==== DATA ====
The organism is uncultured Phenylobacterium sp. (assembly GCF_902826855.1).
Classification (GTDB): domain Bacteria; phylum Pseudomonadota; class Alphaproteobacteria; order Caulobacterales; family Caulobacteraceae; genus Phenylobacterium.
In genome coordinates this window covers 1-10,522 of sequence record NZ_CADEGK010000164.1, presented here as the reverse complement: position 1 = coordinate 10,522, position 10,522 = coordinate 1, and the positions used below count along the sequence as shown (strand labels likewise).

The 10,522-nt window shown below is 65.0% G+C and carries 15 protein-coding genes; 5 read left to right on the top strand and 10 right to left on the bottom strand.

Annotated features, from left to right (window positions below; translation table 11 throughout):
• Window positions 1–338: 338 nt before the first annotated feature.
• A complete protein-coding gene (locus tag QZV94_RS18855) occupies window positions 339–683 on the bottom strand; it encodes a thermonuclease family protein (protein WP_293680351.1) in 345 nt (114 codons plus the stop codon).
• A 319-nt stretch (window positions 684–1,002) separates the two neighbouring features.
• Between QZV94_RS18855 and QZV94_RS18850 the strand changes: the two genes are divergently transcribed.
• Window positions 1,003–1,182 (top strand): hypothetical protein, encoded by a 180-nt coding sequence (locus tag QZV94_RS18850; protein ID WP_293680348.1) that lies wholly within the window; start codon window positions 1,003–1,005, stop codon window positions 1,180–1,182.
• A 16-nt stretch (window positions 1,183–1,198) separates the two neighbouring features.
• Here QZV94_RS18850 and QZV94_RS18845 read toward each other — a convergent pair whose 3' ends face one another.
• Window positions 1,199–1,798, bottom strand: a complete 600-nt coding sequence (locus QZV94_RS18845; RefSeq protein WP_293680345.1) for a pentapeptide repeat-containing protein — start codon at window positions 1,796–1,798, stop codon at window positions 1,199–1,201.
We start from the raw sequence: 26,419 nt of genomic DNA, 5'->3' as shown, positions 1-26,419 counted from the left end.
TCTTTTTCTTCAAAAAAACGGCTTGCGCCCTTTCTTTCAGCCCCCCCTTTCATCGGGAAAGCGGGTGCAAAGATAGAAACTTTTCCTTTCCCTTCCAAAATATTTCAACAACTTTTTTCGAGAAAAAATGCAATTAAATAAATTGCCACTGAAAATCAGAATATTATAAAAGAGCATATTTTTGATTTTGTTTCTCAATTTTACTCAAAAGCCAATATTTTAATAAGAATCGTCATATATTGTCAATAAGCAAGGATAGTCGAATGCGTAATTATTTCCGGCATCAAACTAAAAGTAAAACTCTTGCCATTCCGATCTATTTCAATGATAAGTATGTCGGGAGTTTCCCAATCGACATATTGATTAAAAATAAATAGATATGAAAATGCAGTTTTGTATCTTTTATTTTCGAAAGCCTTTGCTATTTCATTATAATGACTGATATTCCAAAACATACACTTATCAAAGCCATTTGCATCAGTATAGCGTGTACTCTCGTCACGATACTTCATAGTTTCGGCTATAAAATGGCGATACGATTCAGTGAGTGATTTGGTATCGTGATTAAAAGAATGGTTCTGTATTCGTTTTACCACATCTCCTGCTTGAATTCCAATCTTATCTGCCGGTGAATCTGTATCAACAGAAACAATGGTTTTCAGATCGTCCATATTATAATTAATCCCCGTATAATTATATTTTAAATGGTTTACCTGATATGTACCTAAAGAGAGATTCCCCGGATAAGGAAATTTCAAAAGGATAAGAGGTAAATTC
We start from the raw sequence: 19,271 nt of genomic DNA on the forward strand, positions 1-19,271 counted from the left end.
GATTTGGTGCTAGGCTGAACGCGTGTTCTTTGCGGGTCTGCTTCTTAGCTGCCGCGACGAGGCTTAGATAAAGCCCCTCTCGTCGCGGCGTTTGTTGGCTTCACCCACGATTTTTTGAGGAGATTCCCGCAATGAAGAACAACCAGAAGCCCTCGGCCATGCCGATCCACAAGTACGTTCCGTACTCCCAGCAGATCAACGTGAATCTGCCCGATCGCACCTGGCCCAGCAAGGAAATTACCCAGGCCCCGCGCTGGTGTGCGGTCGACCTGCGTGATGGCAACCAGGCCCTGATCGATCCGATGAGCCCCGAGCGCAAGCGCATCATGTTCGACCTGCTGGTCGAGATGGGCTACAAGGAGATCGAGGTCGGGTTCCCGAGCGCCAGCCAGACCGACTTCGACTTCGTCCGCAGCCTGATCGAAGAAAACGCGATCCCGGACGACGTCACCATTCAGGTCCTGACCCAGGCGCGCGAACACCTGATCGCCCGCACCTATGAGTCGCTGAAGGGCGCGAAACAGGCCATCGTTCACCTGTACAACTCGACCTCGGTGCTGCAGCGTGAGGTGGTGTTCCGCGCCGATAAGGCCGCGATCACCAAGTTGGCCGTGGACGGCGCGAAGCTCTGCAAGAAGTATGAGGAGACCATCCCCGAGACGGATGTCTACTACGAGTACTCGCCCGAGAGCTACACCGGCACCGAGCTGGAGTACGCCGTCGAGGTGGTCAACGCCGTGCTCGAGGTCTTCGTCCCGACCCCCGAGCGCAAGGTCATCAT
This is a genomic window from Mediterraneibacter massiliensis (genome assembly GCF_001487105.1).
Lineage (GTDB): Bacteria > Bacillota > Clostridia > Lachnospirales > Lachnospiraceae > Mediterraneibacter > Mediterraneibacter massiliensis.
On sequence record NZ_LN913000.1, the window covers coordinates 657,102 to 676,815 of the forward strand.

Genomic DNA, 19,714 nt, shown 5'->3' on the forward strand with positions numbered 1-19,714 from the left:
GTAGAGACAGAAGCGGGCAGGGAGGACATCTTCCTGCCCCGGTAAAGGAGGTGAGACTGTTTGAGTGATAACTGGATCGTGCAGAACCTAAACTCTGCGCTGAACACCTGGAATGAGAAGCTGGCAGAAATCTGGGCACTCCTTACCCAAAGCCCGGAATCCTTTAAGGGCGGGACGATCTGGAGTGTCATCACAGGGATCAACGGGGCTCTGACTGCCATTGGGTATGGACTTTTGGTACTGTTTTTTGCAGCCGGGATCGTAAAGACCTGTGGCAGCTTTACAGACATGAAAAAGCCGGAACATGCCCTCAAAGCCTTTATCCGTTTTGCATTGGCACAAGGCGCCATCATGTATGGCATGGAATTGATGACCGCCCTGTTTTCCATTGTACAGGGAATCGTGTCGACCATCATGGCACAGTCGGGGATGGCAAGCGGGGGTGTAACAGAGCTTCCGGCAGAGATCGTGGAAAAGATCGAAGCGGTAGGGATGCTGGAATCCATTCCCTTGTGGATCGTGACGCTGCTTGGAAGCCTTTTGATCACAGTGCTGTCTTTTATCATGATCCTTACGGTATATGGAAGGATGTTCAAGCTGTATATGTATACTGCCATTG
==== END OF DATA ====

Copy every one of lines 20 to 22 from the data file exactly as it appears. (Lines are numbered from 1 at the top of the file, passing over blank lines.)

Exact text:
On sequence record NZ_LN913000.1, the window covers coordinates 657,102 to 676,815 of the forward strand.

Genomic DNA, 19,714 nt, shown 5'->3' on the forward strand with positions numbered 1-19,714 from the left:
GTAGAGACAGAAGCGGGCAGGGAGGACATCTTCCTGCCCCGGTAAAGGAGGTGAGACTGTTTGAGTGATAACTGGATCGTGCAGAACCTAAACTCTGCGCTGAACACCTGGAATGAGAAGCTGGCAGAAATCTGGGCACTCCTTACCCAAAGCCCGGAATCCTTTAAGGGCGGGACGATCTGGAGTGTCATCACAGGGATCAACGGGGCTCTGACTGCCATTGGGTATGGACTTTTGGTACTGTTTTTTGCAGCCGGGATCGTAAAGACCTGTGGCAGCTTTACAGACATGAAAAAGCCGGAACATGCCCTCAAAGCCTTTATCCGTTTTGCATTGGCACAAGGCGCCATCATGTATGGCATGGAATTGATGACCGCCCTGTTTTCCATTGTACAGGGAATCGTGTCGACCATCATGGCACAGTCGGGGATGGCAAGCGGGGGTGTAACAGAGCTTCCGGCAGAGATCGTGGAAAAGATCGAAGCGGTAGGGATGCTGGAATCCATTCCCTTGTGGATCGTGACGCTGCTTGGAAGCCTTTTGATCACAGTGCTGTCTTTTATCATGATCCTTACGGTATATGGAAGGATGTTCAAGCTGTATATGTATACTGCCATTG